Christyn Rey Brewer, October 15, 2022
Activism has had better days… Have we have entered a dangerous path of indifference that could eventually kill activism’s effectiveness?
On October 14th, 2022, actor Robbie Coltrane (most famous for his depiction of the keeper of keys and grounds at Hogwarts School of Witchcraft and Wizardry) died. It didn’t matter much how he died, who was hurt by his passing, or what his death may mean to millions of fans when Twitter opened up and told us what it really felt…
“Fuck Robbie Coltrane, I’m glad he’s dead.”
Don’t get me wrong, there is the exact opposite sentiment being considered by many, even some trans people and activists are beside themselves with the news of his passing. There is no single group that all share the same demographics that all wanted Coltrane happily departed, it’s a select non-group of other-wise unassociated people who have come forth with this negative and sort of creepy take. As a trans activist I want the world to listen to marginal folks and learn to grow to a place of acceptance on their own terms that also allows me the inalienable right to live my entire life on my own terms, as we all strive to do regardless what group we are part of. I don’t want any given one of them dead, so where does the negativity and hatred come from?
I’ve written about it before, but I cannot emphasize enough that productive, effective activism is not hateful… that it actually takes a rather non-hateful person to take up the cause of demeaning the oppressive power of hate. We fight systems of hate and indifference. I want JK Rowling to suffer as much as I want my own children to suffer: none at all. To wish her ill is to perpetuate every stereotype that TERF’s have devised to “prove” that trans women are men, which are that:
- Trans women have entitlement
- We express anger in any degree
- We are misogynists
- Are prone to violence and violent thought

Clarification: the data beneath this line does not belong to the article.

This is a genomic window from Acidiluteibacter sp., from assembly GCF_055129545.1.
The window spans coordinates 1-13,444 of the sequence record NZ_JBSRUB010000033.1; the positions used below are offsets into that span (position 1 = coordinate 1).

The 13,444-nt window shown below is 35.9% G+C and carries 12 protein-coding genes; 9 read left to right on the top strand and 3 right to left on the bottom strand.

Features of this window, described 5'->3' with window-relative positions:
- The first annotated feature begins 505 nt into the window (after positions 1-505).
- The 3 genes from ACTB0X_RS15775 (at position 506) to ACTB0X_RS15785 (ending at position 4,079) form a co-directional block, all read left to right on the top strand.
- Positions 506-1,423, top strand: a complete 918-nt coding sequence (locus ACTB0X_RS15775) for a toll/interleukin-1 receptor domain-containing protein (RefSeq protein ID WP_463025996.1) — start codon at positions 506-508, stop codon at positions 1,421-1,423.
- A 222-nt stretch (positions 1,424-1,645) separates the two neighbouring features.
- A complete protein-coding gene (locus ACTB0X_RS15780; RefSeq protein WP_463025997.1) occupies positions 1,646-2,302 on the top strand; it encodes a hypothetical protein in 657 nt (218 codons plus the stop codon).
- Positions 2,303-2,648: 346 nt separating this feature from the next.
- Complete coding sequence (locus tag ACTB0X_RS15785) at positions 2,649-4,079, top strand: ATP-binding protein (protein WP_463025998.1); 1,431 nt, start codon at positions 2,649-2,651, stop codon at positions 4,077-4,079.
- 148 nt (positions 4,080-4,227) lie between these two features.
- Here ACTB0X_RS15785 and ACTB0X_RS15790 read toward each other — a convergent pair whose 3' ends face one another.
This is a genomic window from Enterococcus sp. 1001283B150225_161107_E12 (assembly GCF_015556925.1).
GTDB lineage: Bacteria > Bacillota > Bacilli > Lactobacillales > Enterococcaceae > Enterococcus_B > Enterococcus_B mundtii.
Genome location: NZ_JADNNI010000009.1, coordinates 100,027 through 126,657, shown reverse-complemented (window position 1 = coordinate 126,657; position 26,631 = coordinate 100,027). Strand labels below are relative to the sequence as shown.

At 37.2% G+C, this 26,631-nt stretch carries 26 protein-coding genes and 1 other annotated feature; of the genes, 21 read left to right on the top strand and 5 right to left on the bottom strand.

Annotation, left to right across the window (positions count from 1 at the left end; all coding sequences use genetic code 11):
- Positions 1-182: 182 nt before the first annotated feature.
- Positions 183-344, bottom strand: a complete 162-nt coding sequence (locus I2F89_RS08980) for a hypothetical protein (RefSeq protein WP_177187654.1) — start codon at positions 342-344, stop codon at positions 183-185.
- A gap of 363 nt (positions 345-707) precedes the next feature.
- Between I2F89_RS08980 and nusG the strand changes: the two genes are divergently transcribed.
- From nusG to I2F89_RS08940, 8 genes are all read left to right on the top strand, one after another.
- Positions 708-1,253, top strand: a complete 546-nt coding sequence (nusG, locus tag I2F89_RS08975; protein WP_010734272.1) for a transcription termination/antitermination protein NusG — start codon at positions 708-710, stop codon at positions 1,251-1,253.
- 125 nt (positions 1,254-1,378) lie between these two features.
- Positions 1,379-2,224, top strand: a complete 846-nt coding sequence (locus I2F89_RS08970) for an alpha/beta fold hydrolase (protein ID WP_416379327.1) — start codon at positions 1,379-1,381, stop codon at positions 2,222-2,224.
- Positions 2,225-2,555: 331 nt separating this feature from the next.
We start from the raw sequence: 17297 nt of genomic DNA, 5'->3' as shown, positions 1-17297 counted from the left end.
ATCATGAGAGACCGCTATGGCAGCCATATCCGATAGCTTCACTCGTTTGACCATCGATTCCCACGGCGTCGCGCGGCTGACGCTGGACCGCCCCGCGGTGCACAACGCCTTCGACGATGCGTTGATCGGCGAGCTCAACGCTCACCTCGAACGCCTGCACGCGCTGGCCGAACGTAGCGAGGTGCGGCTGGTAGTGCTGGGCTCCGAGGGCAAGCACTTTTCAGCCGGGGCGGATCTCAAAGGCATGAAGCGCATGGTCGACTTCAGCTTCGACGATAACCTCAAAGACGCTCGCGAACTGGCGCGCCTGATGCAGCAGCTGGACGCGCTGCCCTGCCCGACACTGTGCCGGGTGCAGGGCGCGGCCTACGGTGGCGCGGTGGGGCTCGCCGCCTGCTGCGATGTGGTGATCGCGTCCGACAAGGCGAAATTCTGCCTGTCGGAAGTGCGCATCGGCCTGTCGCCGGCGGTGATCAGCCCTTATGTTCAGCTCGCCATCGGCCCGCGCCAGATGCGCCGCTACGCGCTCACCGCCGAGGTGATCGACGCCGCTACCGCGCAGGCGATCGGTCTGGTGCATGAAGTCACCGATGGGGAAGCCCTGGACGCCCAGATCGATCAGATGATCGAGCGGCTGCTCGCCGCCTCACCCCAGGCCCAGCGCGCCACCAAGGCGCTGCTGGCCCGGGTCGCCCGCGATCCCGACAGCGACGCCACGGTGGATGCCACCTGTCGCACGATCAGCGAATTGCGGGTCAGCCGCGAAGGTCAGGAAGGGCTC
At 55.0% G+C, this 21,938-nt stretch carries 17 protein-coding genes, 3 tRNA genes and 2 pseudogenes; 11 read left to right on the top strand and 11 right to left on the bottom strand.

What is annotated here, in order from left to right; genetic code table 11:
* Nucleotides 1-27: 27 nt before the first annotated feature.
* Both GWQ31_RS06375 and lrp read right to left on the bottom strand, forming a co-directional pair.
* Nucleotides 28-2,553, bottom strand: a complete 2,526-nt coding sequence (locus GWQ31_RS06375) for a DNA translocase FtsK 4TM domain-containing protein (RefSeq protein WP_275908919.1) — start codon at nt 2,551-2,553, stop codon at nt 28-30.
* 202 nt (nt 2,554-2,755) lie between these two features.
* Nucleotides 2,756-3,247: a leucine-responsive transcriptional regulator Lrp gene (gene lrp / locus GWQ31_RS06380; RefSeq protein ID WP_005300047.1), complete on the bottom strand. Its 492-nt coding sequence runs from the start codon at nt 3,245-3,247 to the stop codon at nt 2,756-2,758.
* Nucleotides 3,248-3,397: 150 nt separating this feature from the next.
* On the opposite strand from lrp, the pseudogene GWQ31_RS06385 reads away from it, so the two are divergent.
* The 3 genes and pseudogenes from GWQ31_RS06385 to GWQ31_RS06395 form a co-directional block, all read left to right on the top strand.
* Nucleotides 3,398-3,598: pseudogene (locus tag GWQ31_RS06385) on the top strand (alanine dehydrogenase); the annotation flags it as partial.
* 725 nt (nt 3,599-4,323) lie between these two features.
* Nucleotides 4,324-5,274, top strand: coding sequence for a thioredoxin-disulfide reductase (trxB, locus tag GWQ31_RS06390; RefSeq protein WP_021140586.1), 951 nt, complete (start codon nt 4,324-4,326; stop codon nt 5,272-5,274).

Not that activism should consist solely of us suppressing the urge to do an expected thing that we actually want to do. I think the idea is that as activists we should not offer the opposition fuel for their torches. At minimum, we should offer the world the kindness we ourselves seek when things are at their unpredictable worst. So, Robbie Coltrane stood up for JK Rowling and said that people were “ready to be offended,” implying (possibly) that trans people aren’t really in a position to be offended, it’s just that they want or choose to be… Does that mean I should be glad he died? To celebrate the passing of anyone is questionable. Demeaning to the humanity we fight for. And… sort of goddamn creepy, right?
Does his adjacency to a well-known and now infamous TERF make him worthy of this indifference? Anyone who perpetuates the ideology that gender is sex-determined or that trans people specifically are a danger to women is engaging in oppression. Anyone who stands up for TERF’s or their beliefs are complicit in the exact harm that TERF’s administer to trans people. But laughing when they die might be the beginning of a time of indifference to life that might put us at the edge of the humane… leaving us only adjacent to decency and equity amongst people that we once fought for.
Rebellion is not this, and the future of transgender activism must be based in true rebellion, against all oppressive forces, and the opposite of indifferent if we are to advance to a place of acceptance. I, for one, had to condemn the people engaging in this if for no other reason than to show others that there are people, many people in this rebellion with our focus on the right things. And that laughing at the death of other humans is what the other side does, we are above this. Conservatives laughed at the Mexican man and his child who drowned at the border during Trump’s presidency and amidst his campaign to “build a wall…” Republicans laughed at George Floyd’s murder and said he got what he deserved… TERF’s are on Twitter daily laughing at the fallen trans women who get murdered every year, calling them men, and ridiculing “not a hate crime for men to kill other men.” We cannot be the same as them if we are to beat them.
Audre Lorde said, “We cannot dismantle the master’s house with the master’s tools,” and I urge all of you to listen to her… she’s a much wiser woman than I and this applies to all oppression.
Be kind and face your enemies with a focus on what you need that they stand in the way of, solely. Be effective in your activist efforts by NOT being the entitled, laughing rage-ball they expect. Remember what we’re fighting for and how important that is, and how these sorts of efforts only stand to take us backward, to discredit us before we’ve even gotten started. Then, maybe we can face our enemies with dignity and humanity fully embraced.
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